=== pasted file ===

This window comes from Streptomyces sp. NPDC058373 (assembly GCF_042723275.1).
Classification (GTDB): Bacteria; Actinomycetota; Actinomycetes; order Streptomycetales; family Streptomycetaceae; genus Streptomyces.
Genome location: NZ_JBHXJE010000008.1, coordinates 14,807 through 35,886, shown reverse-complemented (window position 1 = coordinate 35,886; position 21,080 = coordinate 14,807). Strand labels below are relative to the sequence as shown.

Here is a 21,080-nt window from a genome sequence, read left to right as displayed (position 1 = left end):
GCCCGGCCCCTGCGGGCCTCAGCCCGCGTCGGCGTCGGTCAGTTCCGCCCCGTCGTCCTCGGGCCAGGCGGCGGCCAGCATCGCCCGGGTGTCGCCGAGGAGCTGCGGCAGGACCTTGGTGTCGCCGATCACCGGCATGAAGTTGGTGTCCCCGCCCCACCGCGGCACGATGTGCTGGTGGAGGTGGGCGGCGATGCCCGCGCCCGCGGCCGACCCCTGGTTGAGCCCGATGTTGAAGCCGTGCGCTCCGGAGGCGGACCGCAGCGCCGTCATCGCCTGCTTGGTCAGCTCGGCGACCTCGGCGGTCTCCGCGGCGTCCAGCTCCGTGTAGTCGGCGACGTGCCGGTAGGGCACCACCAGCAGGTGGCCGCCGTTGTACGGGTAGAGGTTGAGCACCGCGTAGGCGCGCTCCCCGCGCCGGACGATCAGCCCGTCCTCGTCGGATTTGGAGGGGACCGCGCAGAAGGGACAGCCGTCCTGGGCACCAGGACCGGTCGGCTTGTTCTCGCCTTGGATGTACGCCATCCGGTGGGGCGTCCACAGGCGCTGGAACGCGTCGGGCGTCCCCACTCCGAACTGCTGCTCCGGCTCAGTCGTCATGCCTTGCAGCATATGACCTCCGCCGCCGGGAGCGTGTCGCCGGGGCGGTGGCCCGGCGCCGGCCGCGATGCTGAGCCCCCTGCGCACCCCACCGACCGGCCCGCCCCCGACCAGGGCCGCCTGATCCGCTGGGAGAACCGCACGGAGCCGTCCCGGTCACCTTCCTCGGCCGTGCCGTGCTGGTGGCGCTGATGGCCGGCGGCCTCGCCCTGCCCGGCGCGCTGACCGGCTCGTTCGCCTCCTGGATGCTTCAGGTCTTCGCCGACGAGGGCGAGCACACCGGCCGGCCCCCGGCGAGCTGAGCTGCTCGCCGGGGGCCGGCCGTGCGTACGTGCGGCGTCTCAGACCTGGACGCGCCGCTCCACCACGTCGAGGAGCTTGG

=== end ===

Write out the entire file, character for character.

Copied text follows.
This window comes from Streptomyces sp. NPDC058373 (assembly GCF_042723275.1).
Classification (GTDB): Bacteria; Actinomycetota; Actinomycetes; order Streptomycetales; family Streptomycetaceae; genus Streptomyces.
Genome location: NZ_JBHXJE010000008.1, coordinates 14,807 through 35,886, shown reverse-complemented (window position 1 = coordinate 35,886; position 21,080 = coordinate 14,807). Strand labels below are relative to the sequence as shown.

Here is a 21,080-nt window from a genome sequence, read left to right as displayed (position 1 = left end):
GCCCGGCCCCTGCGGGCCTCAGCCCGCGTCGGCGTCGGTCAGTTCCGCCCCGTCGTCCTCGGGCCAGGCGGCGGCCAGCATCGCCCGGGTGTCGCCGAGGAGCTGCGGCAGGACCTTGGTGTCGCCGATCACCGGCATGAAGTTGGTGTCCCCGCCCCACCGCGGCACGATGTGCTGGTGGAGGTGGGCGGCGATGCCCGCGCCCGCGGCCGACCCCTGGTTGAGCCCGATGTTGAAGCCGTGCGCTCCGGAGGCGGACCGCAGCGCCGTCATCGCCTGCTTGGTCAGCTCGGCGACCTCGGCGGTCTCCGCGGCGTCCAGCTCCGTGTAGTCGGCGACGTGCCGGTAGGGCACCACCAGCAGGTGGCCGCCGTTGTACGGGTAGAGGTTGAGCACCGCGTAGGCGCGCTCCCCGCGCCGGACGATCAGCCCGTCCTCGTCGGATTTGGAGGGGACCGCGCAGAAGGGACAGCCGTCCTGGGCACCAGGACCGGTCGGCTTGTTCTCGCCTTGGATGTACGCCATCCGGTGGGGCGTCCACAGGCGCTGGAACGCGTCGGGCGTCCCCACTCCGAACTGCTGCTCCGGCTCAGTCGTCATGCCTTGCAGCATATGACCTCCGCCGCCGGGAGCGTGTCGCCGGGGCGGTGGCCCGGCGCCGGCCGCGATGCTGAGCCCCCTGCGCACCCCACCGACCGGCCCGCCCCCGACCAGGGCCGCCTGATCCGCTGGGAGAACCGCACGGAGCCGTCCCGGTCACCTTCCTCGGCCGTGCCGTGCTGGTGGCGCTGATGGCCGGCGGCCTCGCCCTGCCCGGCGCGCTGACCGGCTCGTTCGCCTCCTGGATGCTTCAGGTCTTCGCCGACGAGGGCGAGCACACCGGCCGGCCCCCGGCGAGCTGAGCTGCTCGCCGGGGGCCGGCCGTGCGTACGTGCGGCGTCTCAGACCTGGACGCGCCGCTCCACCACGTCGAGGAGCTTGG